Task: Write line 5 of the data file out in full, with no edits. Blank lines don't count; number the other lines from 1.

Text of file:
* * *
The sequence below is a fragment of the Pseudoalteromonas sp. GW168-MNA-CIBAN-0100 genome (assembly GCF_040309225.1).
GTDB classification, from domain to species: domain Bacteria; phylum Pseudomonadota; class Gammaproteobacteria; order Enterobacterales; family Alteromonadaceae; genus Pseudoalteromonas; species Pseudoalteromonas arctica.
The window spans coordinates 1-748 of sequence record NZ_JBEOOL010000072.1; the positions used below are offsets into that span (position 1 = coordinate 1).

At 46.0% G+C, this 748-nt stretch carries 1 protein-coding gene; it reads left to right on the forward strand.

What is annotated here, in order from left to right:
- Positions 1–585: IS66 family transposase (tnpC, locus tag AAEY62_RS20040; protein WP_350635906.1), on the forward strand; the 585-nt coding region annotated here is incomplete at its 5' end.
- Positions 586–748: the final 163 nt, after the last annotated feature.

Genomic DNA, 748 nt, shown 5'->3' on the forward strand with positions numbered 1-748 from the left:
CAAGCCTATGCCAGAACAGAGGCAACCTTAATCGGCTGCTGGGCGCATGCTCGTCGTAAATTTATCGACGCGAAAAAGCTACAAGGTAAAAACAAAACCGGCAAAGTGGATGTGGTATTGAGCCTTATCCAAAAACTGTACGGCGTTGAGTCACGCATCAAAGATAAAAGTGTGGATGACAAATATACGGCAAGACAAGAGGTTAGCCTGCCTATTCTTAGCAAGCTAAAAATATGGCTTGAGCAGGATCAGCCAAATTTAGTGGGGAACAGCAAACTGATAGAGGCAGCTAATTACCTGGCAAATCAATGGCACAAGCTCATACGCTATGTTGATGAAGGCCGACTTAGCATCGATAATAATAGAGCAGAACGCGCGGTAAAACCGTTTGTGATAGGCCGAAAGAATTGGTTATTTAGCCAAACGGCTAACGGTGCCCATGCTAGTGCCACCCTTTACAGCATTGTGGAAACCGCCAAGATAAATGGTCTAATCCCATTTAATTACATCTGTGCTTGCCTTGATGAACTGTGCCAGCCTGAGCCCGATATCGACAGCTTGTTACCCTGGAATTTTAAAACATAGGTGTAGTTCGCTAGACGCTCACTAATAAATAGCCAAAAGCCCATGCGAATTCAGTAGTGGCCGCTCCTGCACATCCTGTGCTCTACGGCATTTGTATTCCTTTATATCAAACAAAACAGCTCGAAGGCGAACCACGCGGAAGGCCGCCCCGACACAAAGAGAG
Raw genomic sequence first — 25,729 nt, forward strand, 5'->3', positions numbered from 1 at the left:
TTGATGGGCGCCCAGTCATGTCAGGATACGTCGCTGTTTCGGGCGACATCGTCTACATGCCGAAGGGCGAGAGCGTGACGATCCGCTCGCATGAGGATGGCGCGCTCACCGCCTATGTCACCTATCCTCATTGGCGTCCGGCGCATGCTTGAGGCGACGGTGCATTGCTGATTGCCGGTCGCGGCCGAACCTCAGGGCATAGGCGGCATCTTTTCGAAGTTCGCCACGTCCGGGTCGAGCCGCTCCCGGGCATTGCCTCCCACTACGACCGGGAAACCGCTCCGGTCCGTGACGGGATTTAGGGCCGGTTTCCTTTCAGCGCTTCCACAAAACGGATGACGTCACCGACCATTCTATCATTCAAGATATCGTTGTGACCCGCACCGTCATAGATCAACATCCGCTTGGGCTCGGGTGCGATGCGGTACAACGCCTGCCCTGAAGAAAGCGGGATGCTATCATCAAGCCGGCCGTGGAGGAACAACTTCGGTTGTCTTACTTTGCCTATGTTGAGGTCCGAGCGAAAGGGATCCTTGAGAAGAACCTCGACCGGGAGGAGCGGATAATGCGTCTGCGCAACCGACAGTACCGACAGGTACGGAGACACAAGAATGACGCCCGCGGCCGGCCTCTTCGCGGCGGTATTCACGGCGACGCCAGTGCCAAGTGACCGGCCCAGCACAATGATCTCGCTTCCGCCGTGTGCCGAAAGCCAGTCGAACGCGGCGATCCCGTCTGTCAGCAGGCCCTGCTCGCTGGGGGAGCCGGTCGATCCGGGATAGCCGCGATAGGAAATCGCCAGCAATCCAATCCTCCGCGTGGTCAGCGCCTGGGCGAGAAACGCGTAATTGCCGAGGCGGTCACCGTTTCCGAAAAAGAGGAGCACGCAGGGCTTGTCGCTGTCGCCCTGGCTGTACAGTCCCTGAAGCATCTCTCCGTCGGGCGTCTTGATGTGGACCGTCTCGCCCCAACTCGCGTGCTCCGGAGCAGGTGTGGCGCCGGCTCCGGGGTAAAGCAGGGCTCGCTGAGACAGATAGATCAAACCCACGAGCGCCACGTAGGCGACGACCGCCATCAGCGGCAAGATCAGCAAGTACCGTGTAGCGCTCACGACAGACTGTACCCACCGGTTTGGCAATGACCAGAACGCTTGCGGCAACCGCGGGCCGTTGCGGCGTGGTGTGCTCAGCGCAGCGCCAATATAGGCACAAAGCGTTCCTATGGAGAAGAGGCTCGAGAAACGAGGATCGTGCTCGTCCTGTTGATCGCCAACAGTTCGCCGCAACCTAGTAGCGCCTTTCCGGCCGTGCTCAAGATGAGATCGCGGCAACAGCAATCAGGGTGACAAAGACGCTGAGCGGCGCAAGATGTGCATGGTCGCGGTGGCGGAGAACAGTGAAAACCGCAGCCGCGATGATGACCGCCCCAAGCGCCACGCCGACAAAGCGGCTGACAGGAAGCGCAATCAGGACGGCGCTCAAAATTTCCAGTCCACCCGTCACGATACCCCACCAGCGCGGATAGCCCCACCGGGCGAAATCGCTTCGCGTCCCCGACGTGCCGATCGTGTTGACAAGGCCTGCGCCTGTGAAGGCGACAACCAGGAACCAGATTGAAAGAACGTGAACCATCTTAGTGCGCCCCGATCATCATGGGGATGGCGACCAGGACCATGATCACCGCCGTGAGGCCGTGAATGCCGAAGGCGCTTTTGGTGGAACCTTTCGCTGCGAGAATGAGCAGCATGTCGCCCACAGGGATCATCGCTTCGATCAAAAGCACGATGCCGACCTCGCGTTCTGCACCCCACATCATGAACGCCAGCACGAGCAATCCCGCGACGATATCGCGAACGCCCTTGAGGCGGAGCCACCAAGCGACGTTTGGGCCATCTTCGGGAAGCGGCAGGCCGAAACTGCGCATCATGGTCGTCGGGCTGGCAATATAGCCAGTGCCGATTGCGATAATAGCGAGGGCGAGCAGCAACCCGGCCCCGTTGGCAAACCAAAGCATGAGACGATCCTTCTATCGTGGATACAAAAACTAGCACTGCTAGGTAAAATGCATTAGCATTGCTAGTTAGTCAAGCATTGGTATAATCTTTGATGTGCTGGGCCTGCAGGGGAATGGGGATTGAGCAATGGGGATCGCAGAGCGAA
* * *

What is annotated here, in order from left to right: